Green Party President Peter Sinkamba says attacks on the Judiciary by State House are extremely disturbing and frightening.
Mr Sinkamba said his party sees the attacks as not only a direct assault on the independence of the judiciary but also contemptuous of the principle of separation of powers by the Executive.
Mr Sinkamba who was commenting on the remarks by State House Special Assistant for Press and Public Relations Amos Chanda who said the Judiciary should not attract unnecessary controversy when he appeared on The Sunday Interview.The Green Party leader noted that it is extremely disturbing and frightening because an independent and efficient court system is a corner stone of the rule of law.
Mr Sinkamba said in a democratic state like Zambia, none of the three powers of the State must act for their own narrow partisan interest but in the interests of the people as a whole.
“State House public attack on the Judiciary yesterday on the ZNBC Sunday Interview, through the Special Assistant for Press Amos Chanda, and the threat of purge, is extremely disturbing and frightening. As the Green Party we find this tactic only as a direct assault on the independence of the judiciary but also contemptuous of principle of separation of powers by the Executive.
“It is extremely disturbing and frightening because an independent and efficient court system is a corner stone of the rule of law. The key function of the judiciary is to adjudicate between members of society according to the rule of law. The goal of any independent and efficient court system must therefore be to ensure the fair and impartial adjudication of legal disputes, thereby protecting the rights and liberties of all persons seeking justice. However, if the judiciary is threatened by the appointing authority (the Executive) of the purge, that is extremely worrisome. What is more worrisome is the fact the basis for the attacks in this case the parliamentary election petitions are purely litigation between private citizens on a party interest.
“In a democratic state like Zambia, which is subject to the rule of law, none of the three powers of state must act for their own narrow partisan interest but in the interests of the people as a whole. All the three powers must act on the basis of, and within the limitations provided by law, not partisan interest, as demonstrated by the Special Assistant for Press Amos Chanda.”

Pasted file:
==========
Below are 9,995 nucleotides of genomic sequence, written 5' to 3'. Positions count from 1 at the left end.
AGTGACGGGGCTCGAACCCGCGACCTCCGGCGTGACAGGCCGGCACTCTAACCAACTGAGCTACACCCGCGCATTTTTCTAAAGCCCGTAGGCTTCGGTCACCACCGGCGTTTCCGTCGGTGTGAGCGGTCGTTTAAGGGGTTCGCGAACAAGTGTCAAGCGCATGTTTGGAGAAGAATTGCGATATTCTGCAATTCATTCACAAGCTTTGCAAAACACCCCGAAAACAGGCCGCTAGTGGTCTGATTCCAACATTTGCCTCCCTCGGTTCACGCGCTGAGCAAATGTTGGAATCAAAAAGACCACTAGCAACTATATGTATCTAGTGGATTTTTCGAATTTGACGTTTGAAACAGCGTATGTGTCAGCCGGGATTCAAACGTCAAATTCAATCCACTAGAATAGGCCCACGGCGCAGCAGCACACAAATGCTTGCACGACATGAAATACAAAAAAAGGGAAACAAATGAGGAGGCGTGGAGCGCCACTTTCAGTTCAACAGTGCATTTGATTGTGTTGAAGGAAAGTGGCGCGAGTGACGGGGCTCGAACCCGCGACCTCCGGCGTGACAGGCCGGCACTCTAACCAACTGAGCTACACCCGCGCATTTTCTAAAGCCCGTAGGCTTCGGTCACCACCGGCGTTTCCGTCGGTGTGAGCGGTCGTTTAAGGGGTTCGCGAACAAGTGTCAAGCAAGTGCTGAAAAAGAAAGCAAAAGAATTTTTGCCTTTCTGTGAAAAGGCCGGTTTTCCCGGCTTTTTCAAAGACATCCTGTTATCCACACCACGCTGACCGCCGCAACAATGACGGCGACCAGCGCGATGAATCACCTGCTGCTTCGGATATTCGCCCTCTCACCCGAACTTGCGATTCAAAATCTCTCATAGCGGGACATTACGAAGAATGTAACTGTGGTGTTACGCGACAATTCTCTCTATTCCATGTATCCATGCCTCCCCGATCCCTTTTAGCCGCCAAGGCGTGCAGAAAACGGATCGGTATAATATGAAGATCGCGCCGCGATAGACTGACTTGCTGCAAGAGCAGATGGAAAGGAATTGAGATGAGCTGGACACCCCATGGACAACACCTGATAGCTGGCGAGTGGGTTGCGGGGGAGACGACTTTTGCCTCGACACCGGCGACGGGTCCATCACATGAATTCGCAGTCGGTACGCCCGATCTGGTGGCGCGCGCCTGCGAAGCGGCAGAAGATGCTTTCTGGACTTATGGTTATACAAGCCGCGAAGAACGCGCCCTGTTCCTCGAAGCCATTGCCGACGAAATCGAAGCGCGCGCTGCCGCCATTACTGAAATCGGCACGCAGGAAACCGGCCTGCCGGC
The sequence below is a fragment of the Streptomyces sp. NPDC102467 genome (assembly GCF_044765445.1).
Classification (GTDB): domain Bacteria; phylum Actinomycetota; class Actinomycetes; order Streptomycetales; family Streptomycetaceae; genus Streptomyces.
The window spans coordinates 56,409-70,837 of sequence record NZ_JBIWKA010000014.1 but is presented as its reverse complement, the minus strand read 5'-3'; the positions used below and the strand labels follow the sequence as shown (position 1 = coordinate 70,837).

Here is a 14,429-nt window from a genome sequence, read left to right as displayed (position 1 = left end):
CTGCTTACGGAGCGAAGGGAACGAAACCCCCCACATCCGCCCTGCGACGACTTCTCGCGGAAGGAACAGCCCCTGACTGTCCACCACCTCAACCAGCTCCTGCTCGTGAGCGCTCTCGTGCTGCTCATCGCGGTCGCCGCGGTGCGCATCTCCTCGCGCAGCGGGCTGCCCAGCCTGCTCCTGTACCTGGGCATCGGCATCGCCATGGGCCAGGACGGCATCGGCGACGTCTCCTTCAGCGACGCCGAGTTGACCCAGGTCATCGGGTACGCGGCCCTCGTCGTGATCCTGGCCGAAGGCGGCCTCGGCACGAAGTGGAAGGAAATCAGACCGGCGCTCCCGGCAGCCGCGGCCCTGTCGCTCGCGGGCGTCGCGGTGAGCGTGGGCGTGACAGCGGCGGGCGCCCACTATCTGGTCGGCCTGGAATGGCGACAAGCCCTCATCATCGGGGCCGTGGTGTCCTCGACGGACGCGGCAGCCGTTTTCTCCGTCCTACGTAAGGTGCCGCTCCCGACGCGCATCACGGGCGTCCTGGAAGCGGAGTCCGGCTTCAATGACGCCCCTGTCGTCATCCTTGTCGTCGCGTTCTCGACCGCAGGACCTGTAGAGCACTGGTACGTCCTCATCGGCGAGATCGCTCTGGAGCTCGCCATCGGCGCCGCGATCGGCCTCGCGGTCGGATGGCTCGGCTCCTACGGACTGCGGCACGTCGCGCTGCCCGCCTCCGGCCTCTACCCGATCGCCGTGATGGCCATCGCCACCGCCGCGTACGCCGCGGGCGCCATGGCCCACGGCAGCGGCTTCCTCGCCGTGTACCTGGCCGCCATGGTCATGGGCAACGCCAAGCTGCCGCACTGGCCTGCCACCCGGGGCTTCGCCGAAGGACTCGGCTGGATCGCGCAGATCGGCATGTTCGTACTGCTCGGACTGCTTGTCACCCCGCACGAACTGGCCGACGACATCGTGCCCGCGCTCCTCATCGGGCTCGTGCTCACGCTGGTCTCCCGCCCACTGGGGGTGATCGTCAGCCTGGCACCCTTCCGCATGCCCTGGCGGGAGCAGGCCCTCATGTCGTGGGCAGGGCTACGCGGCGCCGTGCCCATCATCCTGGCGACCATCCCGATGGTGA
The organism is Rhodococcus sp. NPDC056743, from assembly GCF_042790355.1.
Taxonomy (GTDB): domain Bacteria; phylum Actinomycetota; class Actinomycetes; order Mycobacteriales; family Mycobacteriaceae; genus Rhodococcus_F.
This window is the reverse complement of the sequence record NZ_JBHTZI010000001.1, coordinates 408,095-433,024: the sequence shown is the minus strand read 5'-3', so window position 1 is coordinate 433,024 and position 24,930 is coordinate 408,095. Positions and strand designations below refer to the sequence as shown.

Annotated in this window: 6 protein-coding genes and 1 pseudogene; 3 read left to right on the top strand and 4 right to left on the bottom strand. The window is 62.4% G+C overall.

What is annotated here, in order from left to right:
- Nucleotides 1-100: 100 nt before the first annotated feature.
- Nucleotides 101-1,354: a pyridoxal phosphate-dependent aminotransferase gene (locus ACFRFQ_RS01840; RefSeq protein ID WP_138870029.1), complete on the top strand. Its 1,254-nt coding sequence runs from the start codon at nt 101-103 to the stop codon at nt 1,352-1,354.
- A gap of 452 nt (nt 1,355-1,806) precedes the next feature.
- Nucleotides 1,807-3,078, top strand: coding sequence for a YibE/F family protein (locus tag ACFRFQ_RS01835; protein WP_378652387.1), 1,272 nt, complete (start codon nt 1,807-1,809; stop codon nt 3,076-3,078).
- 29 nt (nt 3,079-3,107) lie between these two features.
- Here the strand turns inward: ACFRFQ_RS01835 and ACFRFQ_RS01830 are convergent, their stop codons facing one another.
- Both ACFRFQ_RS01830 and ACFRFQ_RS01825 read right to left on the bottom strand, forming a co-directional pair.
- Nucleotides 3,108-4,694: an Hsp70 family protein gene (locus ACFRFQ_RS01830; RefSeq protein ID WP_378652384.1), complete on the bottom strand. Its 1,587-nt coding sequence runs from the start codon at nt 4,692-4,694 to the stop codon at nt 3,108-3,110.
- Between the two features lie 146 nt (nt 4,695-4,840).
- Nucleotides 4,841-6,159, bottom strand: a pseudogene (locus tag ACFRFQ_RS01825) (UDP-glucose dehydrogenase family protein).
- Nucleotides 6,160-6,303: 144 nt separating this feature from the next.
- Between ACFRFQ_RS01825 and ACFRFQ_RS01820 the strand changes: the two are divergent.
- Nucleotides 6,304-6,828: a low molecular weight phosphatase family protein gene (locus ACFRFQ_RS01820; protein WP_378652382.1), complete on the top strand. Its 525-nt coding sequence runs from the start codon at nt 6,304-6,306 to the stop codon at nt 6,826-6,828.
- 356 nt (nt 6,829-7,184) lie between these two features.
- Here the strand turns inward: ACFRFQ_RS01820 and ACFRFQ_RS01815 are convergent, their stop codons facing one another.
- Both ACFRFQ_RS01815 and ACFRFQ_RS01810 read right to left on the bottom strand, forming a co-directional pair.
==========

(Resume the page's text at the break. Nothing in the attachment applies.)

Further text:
He urged the Presidency to exercise maximum restraint and let the Judiciary remain independent to fulfill its role in relation to other powers of the state, society in general and other parties to litigations.
“An intrinsic element of the Judiciary’s duty is to decide cases impartially. Only an independent judiciary can decide effectively and impartially on the rights of all members of society, especially those groups that are vulnerable or unpopular. This is the major reason why judicial independence is the fundamental requirement that enables the judiciary to safeguard democracy and human rights.”
“This is not in any way support for a Judiciary that disregards the laws of the country and decorum of the institution. Rather, we support a judiciary that operates within the realm of the law, and where any one of its members runs afoul with the law and decorum, seek redress through laid down procedures.
We are mindful of the fact that independence of judges is not a prerogative or privilege granted in their own interest, but in the interest of the rule of law and of all those who seek and expect justice. In other words, judicial independence should be the cornerstone of the Judiciary because it is the only means by which judges’ impartiality is ensured. It is a pre-condition that guarantees all citizens of equality before the courts. It is the only means for citizens to keep a tab on the activities of the government and plays and an important role in the event of violation of Fundamental Rights. It is the most important feature of a democracy as it safeguards interests and the fundamental rights of the people.
“Our judiciary has tried, against all odds, and with meager resources to ensure fair and impartial adjudication, save for a few cases before the Judicial Complaints Commission. The Executive should not worsen public perceptions of the Judiciary through public attack, and threat to purge the judges the using the Kenya way on allegations of collusion and absurdity. There are better administrative channels established that the Executive can trigger, if they suspect of impropriety on the party of any judge rather than use a TV programme which can send wrong signals,” he said.